Supply ingfree period products to all schools will help address inequities, a Tauranga principal says.
Prime Minister Jacinda Ardern and Associate Education Minister Jan Tinetti, who is based in the Bay of Plenty, announced today that from June, all primary, intermediate and secondary school and kura students would have access to free period products.
The announcement follows a successful Access to Period Products pilot, which has been running since Term 3 last year in 15 schools and kura in the Waikato region.
"Young people should not miss out on their education because of something that is a normal part of life for half the population," Ardern said.
"Removing barriers to healthy, active, educational outcomes for children and young people is an important part of the Government's Youth and Wellbeing Strategy."
Ardern said feedback from students was that period products should be made available for all who needed them when they needed them.
"The positive response from schools and students to the pilot has encouraged us to expand the initiative to all New Zealand schools and kura."
About 3200 young people were given period products during the pilot.
Tauranga Girls' College principal Tara Kanji said period poverty was "very real".
"Initiatives like this, which address equity, or rather inequity, is appreciated.
"We purchase and support some of our girls already but would certainly prefer to spend that on learning and teaching resources. This roll out will certainly allow us to redirect that spending.
"While the spending on this is not huge, we want to ensure that girls can attend school and have confidence in managing their period with the right products."
Otumoetai Primary School principal Zara McIndoe said the impact at primary school age would be minimal but the initiative was appreciated.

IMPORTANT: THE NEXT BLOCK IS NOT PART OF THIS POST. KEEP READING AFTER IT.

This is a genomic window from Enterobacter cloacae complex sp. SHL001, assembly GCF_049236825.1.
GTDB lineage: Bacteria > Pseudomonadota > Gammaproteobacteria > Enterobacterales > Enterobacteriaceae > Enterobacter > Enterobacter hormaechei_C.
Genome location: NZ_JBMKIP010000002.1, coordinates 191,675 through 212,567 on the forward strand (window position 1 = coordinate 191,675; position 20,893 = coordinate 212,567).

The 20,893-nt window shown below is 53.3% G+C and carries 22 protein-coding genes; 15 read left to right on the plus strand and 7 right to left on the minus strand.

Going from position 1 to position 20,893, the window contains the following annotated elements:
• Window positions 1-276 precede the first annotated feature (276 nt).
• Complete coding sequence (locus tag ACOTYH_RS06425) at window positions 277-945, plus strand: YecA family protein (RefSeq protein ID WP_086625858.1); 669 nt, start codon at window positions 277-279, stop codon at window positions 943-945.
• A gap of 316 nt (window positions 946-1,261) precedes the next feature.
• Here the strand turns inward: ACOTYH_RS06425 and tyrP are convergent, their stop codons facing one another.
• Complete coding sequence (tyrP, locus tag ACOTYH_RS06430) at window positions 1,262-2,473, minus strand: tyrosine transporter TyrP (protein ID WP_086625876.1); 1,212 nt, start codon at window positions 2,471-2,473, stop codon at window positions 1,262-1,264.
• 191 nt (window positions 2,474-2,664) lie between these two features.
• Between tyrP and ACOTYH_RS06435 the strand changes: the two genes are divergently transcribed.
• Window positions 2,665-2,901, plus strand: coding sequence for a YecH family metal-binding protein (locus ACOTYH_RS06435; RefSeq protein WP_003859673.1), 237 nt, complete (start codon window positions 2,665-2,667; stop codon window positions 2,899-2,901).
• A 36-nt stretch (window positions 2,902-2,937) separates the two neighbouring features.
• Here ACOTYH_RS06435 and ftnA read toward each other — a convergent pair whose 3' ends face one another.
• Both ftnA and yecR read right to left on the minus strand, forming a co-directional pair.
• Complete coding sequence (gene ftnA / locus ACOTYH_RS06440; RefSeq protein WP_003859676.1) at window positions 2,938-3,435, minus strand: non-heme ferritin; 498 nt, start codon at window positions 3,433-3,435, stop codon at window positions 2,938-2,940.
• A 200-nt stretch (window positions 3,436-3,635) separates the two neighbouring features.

"From time to time students require these products from us and that cost currently comes out of our school budget.
"It is kept on the down-low but students know they can come to the office to access these products when needed.
"Having free products in all schools will have a greater impact at the intermediate and secondary school levels but I'm sure it will be well received across the board."
Tauranga Intermediate School principal Cameron Mitchell said all students should have equitable access to period products.
"This initiative will help ensure no students are disadvantaged in this way."
The school's youth mentor team leader Lyn Aitken said period poverty had always been a problem throughout the years and the school had supplied period products.
"It was deemed a priority enough for us to intervene. We do everything we can to make sure students feel safe and supported."
KidsCan has been providing free period products to schools since 2015 and chief executive Julie Chapman says Covid-19 has seen more families forced to choose between buying period products or food.
"Period inequity is creating huge anxiety in our already vulnerable young girls. It is a barrier to an education they desperately need to get out of poverty.
"In New Zealand, no one should be missing school because they don't have period products. It is a basic human right."
KidsCan's programme reaches more than a third of public schools in New Zealand and last year distributed more than 130,000 packs of products to students across the country.
Tinetti said issues with periods at school included embarrassment, stigma, missing classes, being "caught out" without product, cost, lack of knowledge and discomfort.
"The free period products in school's initiative is the latest in a series of Government programmes to reduce barriers to education for all students and their whānau."
The Ministry of Education will work with suppliers to manage a phased roll-out of the scheme, with period products available towards the end of Term 2 for schools and kura that opt in by March of this year.
Those schools and kura that do not initially choose to take up the initiative will be able to opt in later.